With no real knowledge a few weeks back I made a rash prediction, the World Cup Football final would be Brazil against Germany. This morning Brazil was beaten by the Netherlands. Tomorrow Argentine will quite likely eliminate Germany. So much for the amateur soothsayer. But I’m a casual onlooker. The nationalistic fervour aroused by the games is striking. There’ll be keening throughout black Africa now that Ghana has lost to Uruguay in a penalty shoot-out.
What has surprised me watching snippets of the various matches is the rough play, jersey pulling, professional fouls, dodgy tackles all topped off with Hollywood performances – many of those guys deserve an Oscar. I had an old-fashioned belief that soccer was more sportsman-like than rugby. Not now.
Even netball has become more physical – the barging, charging and pushing is most unladylike. Not the court behaviour of my co-ed school days.
I was very impressed as a young man when on the first day of a cricket test the opening English batsman was given out almost first ball. Walter Hadlee, the Kiwi captain pursued him , invited him back, told the umpires the catch had not been taken. Washbrook went on to score a century. The crowd agreed, that was sportsmanship. Ah, the good old days. Winning wasn’t everything. Tell that to Graham Henry.
I’ve been admiring the tennis players. Roger Federer saying his opponent, who had lost,deserved to win. I’ve even seen players applaud a good stroke from the other end. That’s cricket by my book.
Those good old days. Th two teams ran out to the field together. They shook hands. The ref blew the whistle. When he ended the game the players shook hands again, gave three cheers and often fraternised in the changing rooms. The activity had its own interest. Spectators applauded good play from both sides.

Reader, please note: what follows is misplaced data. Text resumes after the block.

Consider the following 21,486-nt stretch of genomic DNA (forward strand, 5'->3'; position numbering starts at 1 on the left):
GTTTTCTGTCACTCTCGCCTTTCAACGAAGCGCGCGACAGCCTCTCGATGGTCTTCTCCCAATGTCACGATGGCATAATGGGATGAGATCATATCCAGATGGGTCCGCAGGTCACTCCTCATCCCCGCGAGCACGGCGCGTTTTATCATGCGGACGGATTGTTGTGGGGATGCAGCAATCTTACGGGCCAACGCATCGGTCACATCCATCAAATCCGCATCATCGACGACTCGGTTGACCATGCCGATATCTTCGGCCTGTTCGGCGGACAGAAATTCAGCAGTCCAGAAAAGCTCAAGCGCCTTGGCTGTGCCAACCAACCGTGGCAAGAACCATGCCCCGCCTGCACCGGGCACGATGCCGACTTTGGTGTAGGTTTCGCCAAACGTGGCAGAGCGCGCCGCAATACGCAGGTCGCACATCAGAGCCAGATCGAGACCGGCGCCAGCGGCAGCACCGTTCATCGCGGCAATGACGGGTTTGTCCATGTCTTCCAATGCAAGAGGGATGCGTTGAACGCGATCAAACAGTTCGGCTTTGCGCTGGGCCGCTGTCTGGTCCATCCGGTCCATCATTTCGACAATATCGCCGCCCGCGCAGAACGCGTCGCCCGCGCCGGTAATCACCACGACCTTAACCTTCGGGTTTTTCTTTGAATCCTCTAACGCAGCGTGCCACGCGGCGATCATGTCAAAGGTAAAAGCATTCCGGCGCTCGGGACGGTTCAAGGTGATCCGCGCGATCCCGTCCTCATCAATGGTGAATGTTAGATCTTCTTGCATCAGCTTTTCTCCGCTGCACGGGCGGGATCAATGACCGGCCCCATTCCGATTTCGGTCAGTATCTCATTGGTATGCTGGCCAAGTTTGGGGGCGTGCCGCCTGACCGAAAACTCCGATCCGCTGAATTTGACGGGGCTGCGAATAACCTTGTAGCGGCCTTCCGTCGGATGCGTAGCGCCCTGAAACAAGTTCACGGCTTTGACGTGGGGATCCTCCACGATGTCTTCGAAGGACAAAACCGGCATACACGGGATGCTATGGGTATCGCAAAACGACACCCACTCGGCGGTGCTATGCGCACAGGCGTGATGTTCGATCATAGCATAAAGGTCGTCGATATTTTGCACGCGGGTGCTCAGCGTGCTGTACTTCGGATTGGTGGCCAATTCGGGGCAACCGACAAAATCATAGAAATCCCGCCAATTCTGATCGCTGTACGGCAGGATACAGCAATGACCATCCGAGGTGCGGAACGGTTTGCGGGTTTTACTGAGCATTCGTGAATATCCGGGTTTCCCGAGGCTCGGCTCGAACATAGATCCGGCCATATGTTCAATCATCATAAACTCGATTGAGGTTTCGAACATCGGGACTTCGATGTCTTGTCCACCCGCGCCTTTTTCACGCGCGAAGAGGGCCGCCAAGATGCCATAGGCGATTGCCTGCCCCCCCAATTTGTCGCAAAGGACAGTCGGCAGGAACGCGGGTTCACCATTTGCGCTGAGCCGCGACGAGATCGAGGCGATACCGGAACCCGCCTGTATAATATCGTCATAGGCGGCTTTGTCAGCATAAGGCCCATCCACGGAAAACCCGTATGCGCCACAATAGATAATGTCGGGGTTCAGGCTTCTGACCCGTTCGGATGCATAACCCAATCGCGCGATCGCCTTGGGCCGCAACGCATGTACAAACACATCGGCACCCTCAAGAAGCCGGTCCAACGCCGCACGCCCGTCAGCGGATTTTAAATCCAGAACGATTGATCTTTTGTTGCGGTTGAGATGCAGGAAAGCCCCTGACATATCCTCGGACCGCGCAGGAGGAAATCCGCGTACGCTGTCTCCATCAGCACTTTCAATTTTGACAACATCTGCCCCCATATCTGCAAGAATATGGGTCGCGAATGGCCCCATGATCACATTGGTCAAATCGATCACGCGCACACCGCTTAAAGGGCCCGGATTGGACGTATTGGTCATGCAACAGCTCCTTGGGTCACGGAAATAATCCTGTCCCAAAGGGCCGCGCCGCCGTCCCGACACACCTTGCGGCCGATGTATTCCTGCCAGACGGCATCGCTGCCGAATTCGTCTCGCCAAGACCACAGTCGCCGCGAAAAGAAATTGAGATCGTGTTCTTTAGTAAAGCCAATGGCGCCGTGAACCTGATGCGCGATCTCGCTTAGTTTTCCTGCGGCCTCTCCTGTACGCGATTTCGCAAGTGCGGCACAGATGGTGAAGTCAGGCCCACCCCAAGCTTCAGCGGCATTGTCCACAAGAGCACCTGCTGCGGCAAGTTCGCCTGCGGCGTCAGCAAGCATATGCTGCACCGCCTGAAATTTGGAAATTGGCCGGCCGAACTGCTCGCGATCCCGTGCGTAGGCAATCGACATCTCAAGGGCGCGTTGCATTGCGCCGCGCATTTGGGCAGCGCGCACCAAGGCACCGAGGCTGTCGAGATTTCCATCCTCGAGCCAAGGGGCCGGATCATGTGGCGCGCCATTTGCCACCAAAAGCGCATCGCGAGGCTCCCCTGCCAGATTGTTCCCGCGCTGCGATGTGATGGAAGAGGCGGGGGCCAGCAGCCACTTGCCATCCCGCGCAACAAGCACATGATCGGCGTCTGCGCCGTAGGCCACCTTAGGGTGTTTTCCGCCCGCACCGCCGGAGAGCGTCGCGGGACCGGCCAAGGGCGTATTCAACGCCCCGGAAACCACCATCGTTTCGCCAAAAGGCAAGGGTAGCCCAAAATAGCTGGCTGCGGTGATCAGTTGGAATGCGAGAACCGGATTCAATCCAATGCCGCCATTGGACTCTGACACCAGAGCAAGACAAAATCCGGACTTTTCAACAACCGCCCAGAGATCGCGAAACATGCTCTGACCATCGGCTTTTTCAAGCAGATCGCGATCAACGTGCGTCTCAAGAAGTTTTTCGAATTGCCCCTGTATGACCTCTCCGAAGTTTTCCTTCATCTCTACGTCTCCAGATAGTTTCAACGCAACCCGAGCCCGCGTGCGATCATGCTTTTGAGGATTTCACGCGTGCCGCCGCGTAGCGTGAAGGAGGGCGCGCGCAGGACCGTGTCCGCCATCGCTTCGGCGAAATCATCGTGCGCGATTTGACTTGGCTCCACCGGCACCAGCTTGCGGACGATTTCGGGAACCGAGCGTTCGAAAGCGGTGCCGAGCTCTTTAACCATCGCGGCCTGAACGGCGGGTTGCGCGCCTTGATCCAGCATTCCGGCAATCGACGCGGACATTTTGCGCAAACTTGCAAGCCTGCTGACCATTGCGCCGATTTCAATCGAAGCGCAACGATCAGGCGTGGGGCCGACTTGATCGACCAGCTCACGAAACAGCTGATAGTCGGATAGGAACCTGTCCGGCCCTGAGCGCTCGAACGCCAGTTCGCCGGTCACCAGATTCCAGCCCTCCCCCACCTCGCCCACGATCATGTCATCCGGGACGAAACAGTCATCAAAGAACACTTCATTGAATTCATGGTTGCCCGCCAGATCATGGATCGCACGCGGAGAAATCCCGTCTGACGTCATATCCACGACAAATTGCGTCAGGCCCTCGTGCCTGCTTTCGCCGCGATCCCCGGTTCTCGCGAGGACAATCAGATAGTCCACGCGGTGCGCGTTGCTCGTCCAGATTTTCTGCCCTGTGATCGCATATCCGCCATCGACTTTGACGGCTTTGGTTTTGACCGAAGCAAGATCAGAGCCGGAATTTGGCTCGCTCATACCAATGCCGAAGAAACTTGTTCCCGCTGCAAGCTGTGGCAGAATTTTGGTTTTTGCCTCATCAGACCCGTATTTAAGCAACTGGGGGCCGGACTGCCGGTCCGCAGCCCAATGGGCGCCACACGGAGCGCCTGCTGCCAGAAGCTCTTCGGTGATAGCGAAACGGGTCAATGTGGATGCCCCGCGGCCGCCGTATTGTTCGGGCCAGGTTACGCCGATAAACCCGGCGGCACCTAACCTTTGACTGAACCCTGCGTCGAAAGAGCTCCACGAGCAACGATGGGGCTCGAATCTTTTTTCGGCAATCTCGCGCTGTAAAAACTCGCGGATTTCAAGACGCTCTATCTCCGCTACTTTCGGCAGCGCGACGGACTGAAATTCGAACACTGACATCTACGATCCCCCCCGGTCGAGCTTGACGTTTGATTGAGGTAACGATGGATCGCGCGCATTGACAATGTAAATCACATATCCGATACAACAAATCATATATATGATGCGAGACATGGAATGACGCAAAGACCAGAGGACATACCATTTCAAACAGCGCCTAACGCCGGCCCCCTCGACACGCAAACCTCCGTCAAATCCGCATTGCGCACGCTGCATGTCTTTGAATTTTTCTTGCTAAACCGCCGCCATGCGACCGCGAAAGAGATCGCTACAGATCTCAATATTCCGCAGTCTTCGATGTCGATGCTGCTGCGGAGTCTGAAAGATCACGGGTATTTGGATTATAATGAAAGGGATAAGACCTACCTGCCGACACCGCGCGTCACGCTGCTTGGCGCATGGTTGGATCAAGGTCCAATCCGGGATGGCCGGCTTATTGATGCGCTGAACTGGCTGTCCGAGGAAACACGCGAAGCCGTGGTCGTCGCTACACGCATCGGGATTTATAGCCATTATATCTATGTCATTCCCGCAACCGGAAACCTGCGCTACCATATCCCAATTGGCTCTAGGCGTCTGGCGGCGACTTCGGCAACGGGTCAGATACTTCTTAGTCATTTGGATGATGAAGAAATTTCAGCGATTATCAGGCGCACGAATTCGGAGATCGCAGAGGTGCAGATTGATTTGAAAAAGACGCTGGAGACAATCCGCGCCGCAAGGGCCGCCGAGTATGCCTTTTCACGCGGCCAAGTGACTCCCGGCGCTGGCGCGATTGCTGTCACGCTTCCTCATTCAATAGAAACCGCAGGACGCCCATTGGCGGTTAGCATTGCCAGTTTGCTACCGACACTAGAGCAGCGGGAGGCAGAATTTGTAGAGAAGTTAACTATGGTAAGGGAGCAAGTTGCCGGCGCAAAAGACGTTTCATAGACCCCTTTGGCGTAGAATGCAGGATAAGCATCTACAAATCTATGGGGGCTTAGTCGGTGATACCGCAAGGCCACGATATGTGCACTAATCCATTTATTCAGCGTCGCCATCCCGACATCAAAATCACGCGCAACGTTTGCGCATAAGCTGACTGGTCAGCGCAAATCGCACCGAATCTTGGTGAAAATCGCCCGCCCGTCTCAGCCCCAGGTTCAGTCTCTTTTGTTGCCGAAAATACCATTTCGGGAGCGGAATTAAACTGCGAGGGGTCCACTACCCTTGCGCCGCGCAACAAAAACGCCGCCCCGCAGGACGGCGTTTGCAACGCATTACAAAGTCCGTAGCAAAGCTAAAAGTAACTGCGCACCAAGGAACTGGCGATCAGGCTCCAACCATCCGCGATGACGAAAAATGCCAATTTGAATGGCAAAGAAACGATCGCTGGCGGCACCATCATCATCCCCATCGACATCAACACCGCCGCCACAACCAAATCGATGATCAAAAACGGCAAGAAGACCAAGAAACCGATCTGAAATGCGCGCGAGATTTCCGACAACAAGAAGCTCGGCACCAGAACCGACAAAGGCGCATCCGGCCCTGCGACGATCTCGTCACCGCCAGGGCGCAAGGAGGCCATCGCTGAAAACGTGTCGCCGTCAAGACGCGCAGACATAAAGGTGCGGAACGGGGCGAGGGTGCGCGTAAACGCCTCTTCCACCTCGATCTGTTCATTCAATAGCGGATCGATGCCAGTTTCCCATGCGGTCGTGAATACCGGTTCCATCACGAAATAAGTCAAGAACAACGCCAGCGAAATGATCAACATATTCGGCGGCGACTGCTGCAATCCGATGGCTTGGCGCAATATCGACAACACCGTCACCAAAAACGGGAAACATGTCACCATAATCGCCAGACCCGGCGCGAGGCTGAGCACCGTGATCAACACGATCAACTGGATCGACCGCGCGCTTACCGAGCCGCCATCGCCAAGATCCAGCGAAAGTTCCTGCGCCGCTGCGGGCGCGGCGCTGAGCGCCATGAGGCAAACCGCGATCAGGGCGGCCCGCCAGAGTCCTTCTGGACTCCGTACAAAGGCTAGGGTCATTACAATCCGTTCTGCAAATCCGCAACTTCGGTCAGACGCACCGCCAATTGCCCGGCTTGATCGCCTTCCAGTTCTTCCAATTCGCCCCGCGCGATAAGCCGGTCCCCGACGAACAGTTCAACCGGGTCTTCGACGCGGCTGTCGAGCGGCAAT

Sport is now big business. The dollar rules. I understand though I do not approve drug cheats. Throwing a match in return for a large monetary reward must be a temptation to people whose route from poverty has been via their sporting skill. A bonus for a win means that success might be sought by foul means as well as fair.
Ah, in my tirade I forgot the Springbok tour of 1956. It is hard now to explain the primitive fervour with which much of the population wanted those 'Boks humbled. Legend had it that New Zealand outplayed them on the veldt in 1949, but biased refs and their big kicker, Geffin, unfairly took the series from us. This "we wuz robbed" theory fed enough New Zealand paranoia to dominate the middle of that year. We were a small country but by heaven we could beat these neo-Fascists from a land which did not accept the equality of men. Our mood was tribal.
And don’t mention the ‘under-arm’. An evening of shame. I’m no better or worse. Rum as a drink has never appealed to me. Whiskey does. Bob-sleigh leaves me ho-hum. Whereas rugby I get involved. We each have our own poison.
A player can be a champion or a villian, or more likely a mixture of both. It is us who participate vicariously who help create the climate in which their competition takes place. The Springboks play here shortly.
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